The decode modification circuit or block 110 is controlled by a decode output signal on a line 116 which proceeds from a select bit decode block 112. The select bit decode block 112 is operable to receive select bits from the register set 100, represented by lines 114. In the preferred embodiment, these are three bits from register A. However, they could be any bit from any register, it being anticipated that these could in fact be latched from different addressable locations with sequential accesses required. A specific decode operation is provided, such that when the logic state of the lines 114 is at a predetermined logic state, this will result in activation of the line 116.
Referring now to FIG. 9, there is illustrated in a more detailed block diagram of the embodiment of FIG. 8. In the embodiment of FIG. 9, two of the registers are illustrated, a register C 120 and a register A 122. As described above, register C is an eight-bit register which is a read-only event status register. Bits 0, 1 and 3 are unused bits with bit 2 being the 32 KE bit. When this bit is set to a "1", the 32 kHz oscillator output is enabled, as described above. However, one aspect of the present invention is that the register C 120 can be reconfigured such that this single bit 2 is a Read/Write bit. This is a configuration that is a deviation from the PC compatible operation of the part. In a PC compatible part, this register is maintained in a "pristine" condition wherein a user views this register as being a read-only register. However, for the operation wherein the bit must be written to a different logic state, the register C 120 is reconfigured. This reconfiguration occurs by writing a particular bit sequence to the read/write register A 122. The three bits that are involved are the OSC0, OSC 1 and OSC 2 bits, bits 4, 5 and 6 of the A register. When this bit sequence is "011", a decoder 124, similar to the decoder 112, outputs a logic "1" on an output line 126, similar to the line 116. This then controls a modification circuit 128 to cause bit C2 of register C 120 to become a Read/Write bit. Thereafter, when a user addresses the decoder 104, the decoder will not only decode the addressable location or register C 120 but will also allow bit 2 of that register to be a Read/Write bit and allow a "1" to be written thereto. This entire operation, the configuration operation, was initiated by writing the string "011" to be appropriate bits in register A.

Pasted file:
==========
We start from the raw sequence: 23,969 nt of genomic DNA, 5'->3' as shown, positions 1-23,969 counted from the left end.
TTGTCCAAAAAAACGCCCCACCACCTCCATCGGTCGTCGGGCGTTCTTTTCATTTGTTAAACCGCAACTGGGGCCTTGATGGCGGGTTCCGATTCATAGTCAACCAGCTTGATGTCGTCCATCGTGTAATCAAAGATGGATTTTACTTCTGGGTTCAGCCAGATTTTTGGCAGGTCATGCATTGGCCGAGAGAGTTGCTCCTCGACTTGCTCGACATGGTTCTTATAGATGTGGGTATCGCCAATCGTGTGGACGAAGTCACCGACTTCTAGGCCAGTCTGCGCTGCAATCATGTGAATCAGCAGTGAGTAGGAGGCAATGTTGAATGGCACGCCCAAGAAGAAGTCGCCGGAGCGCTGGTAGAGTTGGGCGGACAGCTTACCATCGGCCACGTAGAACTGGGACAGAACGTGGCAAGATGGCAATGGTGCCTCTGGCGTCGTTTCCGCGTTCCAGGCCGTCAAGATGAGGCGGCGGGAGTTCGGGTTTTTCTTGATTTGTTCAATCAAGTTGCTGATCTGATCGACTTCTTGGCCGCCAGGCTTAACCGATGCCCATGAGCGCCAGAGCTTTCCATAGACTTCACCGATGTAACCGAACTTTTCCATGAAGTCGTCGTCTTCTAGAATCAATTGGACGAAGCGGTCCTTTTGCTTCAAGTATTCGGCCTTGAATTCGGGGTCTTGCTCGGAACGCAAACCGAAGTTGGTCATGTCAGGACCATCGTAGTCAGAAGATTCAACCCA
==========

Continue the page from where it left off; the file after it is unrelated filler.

The operation of setting the 32 KE bit is first to address the register A location and write the OSC 0, OSC1 and OSC2 bits to a bit string "011". This is followed by a subsequent access or address to the memory addressing the register C location. Normally, this would allow only a READ operation. However, after the WRITE operation to register A as described above, bit 2 can now be written to a "1" to select the 32 kHz oscillator operation, wherein the multiplexer 41 selects the output of the buffer 43.
In summary, there has been provided a realtime clock system that provides for an increased amount of addressable storage locations while allowing connection in a conventional manner. The conventional manner allows for only seven of the eight address bits to be input to the RTC. By providing for an external address bit, the amount of addressable memory locations can be doubled.
Although the preferred embodiment has been described in detail, it should be understood that various changes, substitutions and alterations can be made therein without departing from the spirit and scope of the invention as defined by the appended claims.
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|U.S. Classification||711/2, 711/214, 711/202, 711/220, 711/114, 711/217, 711/5|